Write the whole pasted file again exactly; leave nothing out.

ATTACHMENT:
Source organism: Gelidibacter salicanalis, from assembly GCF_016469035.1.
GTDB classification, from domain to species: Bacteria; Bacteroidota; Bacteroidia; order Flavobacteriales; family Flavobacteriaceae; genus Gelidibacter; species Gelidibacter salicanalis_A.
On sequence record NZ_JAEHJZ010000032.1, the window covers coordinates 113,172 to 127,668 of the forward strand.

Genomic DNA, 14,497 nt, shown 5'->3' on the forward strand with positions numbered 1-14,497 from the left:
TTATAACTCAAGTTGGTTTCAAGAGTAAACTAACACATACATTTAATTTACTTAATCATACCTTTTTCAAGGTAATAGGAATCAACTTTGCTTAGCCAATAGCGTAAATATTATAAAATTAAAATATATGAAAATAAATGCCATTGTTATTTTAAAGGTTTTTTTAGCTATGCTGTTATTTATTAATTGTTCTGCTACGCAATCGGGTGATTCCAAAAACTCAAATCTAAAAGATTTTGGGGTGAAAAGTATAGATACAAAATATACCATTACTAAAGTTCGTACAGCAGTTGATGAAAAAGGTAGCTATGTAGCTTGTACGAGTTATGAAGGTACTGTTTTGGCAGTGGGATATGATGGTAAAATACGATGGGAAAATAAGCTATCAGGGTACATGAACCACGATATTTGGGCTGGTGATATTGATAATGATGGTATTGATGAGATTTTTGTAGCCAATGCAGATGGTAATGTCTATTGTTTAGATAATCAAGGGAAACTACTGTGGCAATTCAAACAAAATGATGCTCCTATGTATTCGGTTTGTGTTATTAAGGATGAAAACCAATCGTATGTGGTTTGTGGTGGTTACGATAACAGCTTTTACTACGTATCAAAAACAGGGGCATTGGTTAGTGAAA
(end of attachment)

Source organism: Gelidibacter salicanalis, from assembly GCF_016469035.1.
GTDB classification, from domain to species: Bacteria; Bacteroidota; Bacteroidia; order Flavobacteriales; family Flavobacteriaceae; genus Gelidibacter; species Gelidibacter salicanalis_A.
On sequence record NZ_JAEHJZ010000032.1, the window covers coordinates 113,172 to 127,668 of the forward strand.

Genomic DNA, 14,497 nt, shown 5'->3' on the forward strand with positions numbered 1-14,497 from the left:
TTATAACTCAAGTTGGTTTCAAGAGTAAACTAACACATACATTTAATTTACTTAATCATACCTTTTTCAAGGTAATAGGAATCAACTTTGCTTAGCCAATAGCGTAAATATTATAAAATTAAAATATATGAAAATAAATGCCATTGTTATTTTAAAGGTTTTTTTAGCTATGCTGTTATTTATTAATTGTTCTGCTACGCAATCGGGTGATTCCAAAAACTCAAATCTAAAAGATTTTGGGGTGAAAAGTATAGATACAAAATATACCATTACTAAAGTTCGTACAGCAGTTGATGAAAAAGGTAGCTATGTAGCTTGTACGAGTTATGAAGGTACTGTTTTGGCAGTGGGATATGATGGTAAAATACGATGGGAAAATAAGCTATCAGGGTACATGAACCACGATATTTGGGCTGGTGATATTGATAATGATGGTATTGATGAGATTTTTGTAGCCAATGCAGATGGTAATGTCTATTGTTTAGATAATCAAGGGAAACTACTGTGGCAATTCAAACAAAATGATGCTCCTATGTATTCGGTTTGTGTTATTAAGGATGAAAACCAATCGTATGTGGTTTGTGGTGGTTACGATAACAGCTTTTACTACGTATCAAAAACAGGGGCATTGGTTAGTGAAA